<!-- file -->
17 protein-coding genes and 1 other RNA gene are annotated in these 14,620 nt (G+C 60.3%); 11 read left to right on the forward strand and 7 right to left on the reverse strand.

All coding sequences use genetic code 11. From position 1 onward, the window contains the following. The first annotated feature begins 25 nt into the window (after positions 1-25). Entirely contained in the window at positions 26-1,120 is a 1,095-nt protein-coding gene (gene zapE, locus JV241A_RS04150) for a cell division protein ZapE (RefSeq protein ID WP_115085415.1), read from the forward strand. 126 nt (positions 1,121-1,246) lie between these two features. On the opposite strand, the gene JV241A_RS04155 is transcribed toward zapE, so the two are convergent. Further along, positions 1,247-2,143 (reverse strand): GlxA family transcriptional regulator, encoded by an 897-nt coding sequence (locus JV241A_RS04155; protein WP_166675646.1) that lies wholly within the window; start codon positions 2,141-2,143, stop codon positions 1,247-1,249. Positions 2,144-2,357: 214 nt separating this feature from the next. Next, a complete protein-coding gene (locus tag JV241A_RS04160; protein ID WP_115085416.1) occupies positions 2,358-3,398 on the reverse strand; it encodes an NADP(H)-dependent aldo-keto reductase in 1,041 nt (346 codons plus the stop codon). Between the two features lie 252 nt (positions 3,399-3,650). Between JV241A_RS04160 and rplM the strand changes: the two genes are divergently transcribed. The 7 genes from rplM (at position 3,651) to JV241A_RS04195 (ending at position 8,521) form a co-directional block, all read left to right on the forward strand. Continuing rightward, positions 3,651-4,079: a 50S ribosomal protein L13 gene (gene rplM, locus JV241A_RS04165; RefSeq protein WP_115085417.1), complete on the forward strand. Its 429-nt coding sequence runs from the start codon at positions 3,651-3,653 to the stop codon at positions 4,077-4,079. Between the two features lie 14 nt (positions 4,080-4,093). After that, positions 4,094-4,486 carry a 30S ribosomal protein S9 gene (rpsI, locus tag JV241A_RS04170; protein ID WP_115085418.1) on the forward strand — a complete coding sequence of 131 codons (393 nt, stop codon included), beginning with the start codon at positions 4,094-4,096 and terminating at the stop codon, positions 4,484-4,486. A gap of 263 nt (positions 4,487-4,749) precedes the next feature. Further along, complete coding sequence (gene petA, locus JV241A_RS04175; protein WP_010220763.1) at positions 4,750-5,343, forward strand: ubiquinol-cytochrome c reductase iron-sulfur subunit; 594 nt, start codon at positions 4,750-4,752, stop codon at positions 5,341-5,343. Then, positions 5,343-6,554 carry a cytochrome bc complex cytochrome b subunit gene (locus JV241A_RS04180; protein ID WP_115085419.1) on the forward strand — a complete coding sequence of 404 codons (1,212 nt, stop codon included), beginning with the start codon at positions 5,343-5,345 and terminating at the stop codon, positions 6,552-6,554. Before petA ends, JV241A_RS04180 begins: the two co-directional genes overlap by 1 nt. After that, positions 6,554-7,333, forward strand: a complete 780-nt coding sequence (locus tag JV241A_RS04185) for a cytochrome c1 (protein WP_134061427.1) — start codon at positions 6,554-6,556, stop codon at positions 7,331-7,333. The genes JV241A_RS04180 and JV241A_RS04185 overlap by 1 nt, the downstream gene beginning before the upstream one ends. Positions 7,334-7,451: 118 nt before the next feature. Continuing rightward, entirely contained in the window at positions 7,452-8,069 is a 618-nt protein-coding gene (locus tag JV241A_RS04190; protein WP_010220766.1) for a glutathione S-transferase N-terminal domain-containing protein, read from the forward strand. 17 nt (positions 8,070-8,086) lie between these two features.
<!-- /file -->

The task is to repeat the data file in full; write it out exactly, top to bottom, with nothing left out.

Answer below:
17 protein-coding genes and 1 other RNA gene are annotated in these 14,620 nt (G+C 60.3%); 11 read left to right on the forward strand and 7 right to left on the reverse strand.

All coding sequences use genetic code 11. From position 1 onward, the window contains the following. The first annotated feature begins 25 nt into the window (after positions 1-25). Entirely contained in the window at positions 26-1,120 is a 1,095-nt protein-coding gene (gene zapE, locus JV241A_RS04150) for a cell division protein ZapE (RefSeq protein ID WP_115085415.1), read from the forward strand. 126 nt (positions 1,121-1,246) lie between these two features. On the opposite strand, the gene JV241A_RS04155 is transcribed toward zapE, so the two are convergent. Further along, positions 1,247-2,143 (reverse strand): GlxA family transcriptional regulator, encoded by an 897-nt coding sequence (locus JV241A_RS04155; protein WP_166675646.1) that lies wholly within the window; start codon positions 2,141-2,143, stop codon positions 1,247-1,249. Positions 2,144-2,357: 214 nt separating this feature from the next. Next, a complete protein-coding gene (locus tag JV241A_RS04160; protein ID WP_115085416.1) occupies positions 2,358-3,398 on the reverse strand; it encodes an NADP(H)-dependent aldo-keto reductase in 1,041 nt (346 codons plus the stop codon). Between the two features lie 252 nt (positions 3,399-3,650). Between JV241A_RS04160 and rplM the strand changes: the two genes are divergently transcribed. The 7 genes from rplM (at position 3,651) to JV241A_RS04195 (ending at position 8,521) form a co-directional block, all read left to right on the forward strand. Continuing rightward, positions 3,651-4,079: a 50S ribosomal protein L13 gene (gene rplM, locus JV241A_RS04165; RefSeq protein WP_115085417.1), complete on the forward strand. Its 429-nt coding sequence runs from the start codon at positions 3,651-3,653 to the stop codon at positions 4,077-4,079. Between the two features lie 14 nt (positions 4,080-4,093). After that, positions 4,094-4,486 carry a 30S ribosomal protein S9 gene (rpsI, locus tag JV241A_RS04170; protein ID WP_115085418.1) on the forward strand — a complete coding sequence of 131 codons (393 nt, stop codon included), beginning with the start codon at positions 4,094-4,096 and terminating at the stop codon, positions 4,484-4,486. A gap of 263 nt (positions 4,487-4,749) precedes the next feature. Further along, complete coding sequence (gene petA, locus JV241A_RS04175; protein WP_010220763.1) at positions 4,750-5,343, forward strand: ubiquinol-cytochrome c reductase iron-sulfur subunit; 594 nt, start codon at positions 4,750-4,752, stop codon at positions 5,341-5,343. Then, positions 5,343-6,554 carry a cytochrome bc complex cytochrome b subunit gene (locus JV241A_RS04180; protein ID WP_115085419.1) on the forward strand — a complete coding sequence of 404 codons (1,212 nt, stop codon included), beginning with the start codon at positions 5,343-5,345 and terminating at the stop codon, positions 6,552-6,554. Before petA ends, JV241A_RS04180 begins: the two co-directional genes overlap by 1 nt. After that, positions 6,554-7,333, forward strand: a complete 780-nt coding sequence (locus tag JV241A_RS04185) for a cytochrome c1 (protein WP_134061427.1) — start codon at positions 6,554-6,556, stop codon at positions 7,331-7,333. The genes JV241A_RS04180 and JV241A_RS04185 overlap by 1 nt, the downstream gene beginning before the upstream one ends. Positions 7,334-7,451: 118 nt before the next feature. Continuing rightward, entirely contained in the window at positions 7,452-8,069 is a 618-nt protein-coding gene (locus tag JV241A_RS04190; protein WP_010220766.1) for a glutathione S-transferase N-terminal domain-containing protein, read from the forward strand. 17 nt (positions 8,070-8,086) lie between these two features.